Park Slope has long been a haven for interracial families, lesbians and gays, and everyone else with a certain kind of groove in NYC; this upscale but downhome neighborhood can be joked about as the Berkeley of New York City. The granola eating transplant crowd might make you queasy at times and nostalgic for crackheads, but the neighborhood itself is beautiful. Boutiques, cafés, bars, health food stores like the 30 year old Park Slope Food Coop , and attractive young people pushing strollers. Also home to a sizeable lesbian community since the 1970's. Take the B or Q to 7th Ave, the M or R to 9th St, or the F or G to 4th Ave or 7th Ave and walk the neighborhood. Prospect Park  is large, beautiful and green. Ice-skate here in the winter. Fly kites and enjoy free weekend concerts in the summer. While staying hip and vibrant, "the slope" as it is commonly referred to, also enjoys its share of wealth. The quaint, tree-lined streets closer to the park house ornate, brownstones, townhouses, full service apartment buildings, and even a few full scale urban mansions on the parkside. These residences include the homes of names such as Senator Charles Schumer (D-NY) and famed actresses Jennifer Connelly, Steve Buscemi and Maggie Gyllenhaal. Check out 5th Ave for the restaurants and bars.
Prospect Heights is just north of Prospect Park, and traditionally considered part of Crown Heights. It features the Brooklyn Museum, which is first-rate but often overlooked due to the museums in Manhattan. A block away from the museum is the Brooklyn Botanic Garden.
The 2 or 3 train will take you to Grand Army Plaza, just at the corner of the park; it will also take you to Eastern Parkway, near the Brooklyn Museum and the Brooklyn Botanic Garden.
The B or Q will take you to Seventh Avenue near the corner of Seventh Avenue and Flatbush.
The F and G will take you to Seventh Avenue at the corner of Seventh and Ninth (be aware that, despite the name, this is on the other side of the neighborhood from the B/Q station) or to 15th Street-Prospect Park at the Western corner of the park.
Finally, the M (rush hours) or R can take you to Union Street, which is at the corner of Union St. and Fourth Ave.
The Soldiers' and Sailors' Arch in Grand Army Plaza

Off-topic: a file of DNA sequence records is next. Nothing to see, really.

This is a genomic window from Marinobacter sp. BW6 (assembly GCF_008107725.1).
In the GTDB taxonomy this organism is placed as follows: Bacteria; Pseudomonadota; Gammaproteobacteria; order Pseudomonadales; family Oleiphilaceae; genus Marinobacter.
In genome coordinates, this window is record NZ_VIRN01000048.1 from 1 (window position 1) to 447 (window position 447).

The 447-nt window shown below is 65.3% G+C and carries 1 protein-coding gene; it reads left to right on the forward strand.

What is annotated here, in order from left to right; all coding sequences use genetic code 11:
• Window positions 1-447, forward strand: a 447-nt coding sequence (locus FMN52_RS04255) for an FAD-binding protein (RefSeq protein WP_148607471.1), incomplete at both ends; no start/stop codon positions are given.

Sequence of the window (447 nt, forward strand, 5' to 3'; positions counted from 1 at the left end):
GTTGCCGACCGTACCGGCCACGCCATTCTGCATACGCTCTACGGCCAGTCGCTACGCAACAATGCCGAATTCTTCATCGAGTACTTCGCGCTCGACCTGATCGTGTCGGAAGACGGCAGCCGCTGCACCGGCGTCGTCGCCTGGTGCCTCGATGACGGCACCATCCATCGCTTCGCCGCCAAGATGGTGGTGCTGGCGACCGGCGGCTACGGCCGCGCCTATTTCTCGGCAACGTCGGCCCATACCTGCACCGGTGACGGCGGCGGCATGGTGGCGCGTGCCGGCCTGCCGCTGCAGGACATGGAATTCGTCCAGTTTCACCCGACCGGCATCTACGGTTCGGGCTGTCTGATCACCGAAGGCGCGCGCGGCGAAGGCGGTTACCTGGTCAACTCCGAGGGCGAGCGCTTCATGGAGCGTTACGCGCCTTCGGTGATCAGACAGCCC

Grand Army Plaza, (Subway: 2/3/late night 4 trains to Grand Army Plaza), . The gateway to Prospect Park, laid out in 1870. The Soldiers and Sailors Arch was added in 1892 as a memorial to the victorious Union Army. The Plaza itself is a large traffic circle surrounded by trees; apartment buildings; the main branch of the Brooklyn Public Library, itself a large distinctive landmark building; and a memorial bust of President John F. Kennedy. Each June, Grand Army Plaza is the focus for the Welcome Back to Brooklyn Festival for those who lived in the borough.edit
Old Stone House (Vechte-Cortelyou House), Washington Park/JJ Byrne Playground (3rd St and 5th Ave; Subway: F/G trains to 4th Ave, or M/R trains to Union St or 9th St), ☎ +1 718 768-3195 (email@example.com), . Sa-Su 11AM-4PM. 1930s replica of a Dutch colonial farmhouse that had been constructed on the site in 1699; the original structure was buried under landfill during the regrading of the Park Slope neighborhood in the early 1900s. Features an exibit on the Battle of Brooklyn, the first and largest battle of the American Revolution.$3 suggested donation. edit
Park Slope Historic District. One of Brooklyn's most prized brownstone neighborhoods. It is predominantly residential, characterized by late 19th and early 20th century rowhouses with architectural significance. Street signs in the Historic District are brown rather than green.edit
Prospect Park South. The lesser-known historic district on the other side of the Park. It was developed at the turn of the 20th century by Dean Alvord as one of the first suburbs.edit
Pavillion Theater, 188 Prospect Park West (between 14th and 15th Sts; Subway: F/G trains to 15th St-Prospect Park), ☎ +1 718 369-0838. A historic movie theater across the street from the park. The exterior is nice, and the interior has many old movie posters. Unfortunately, the only way to see the inside is to buy a movie ticket, and seeing a movie at the Pavillion is nowadays considered an overpriced, not-all-that-fun experience.edit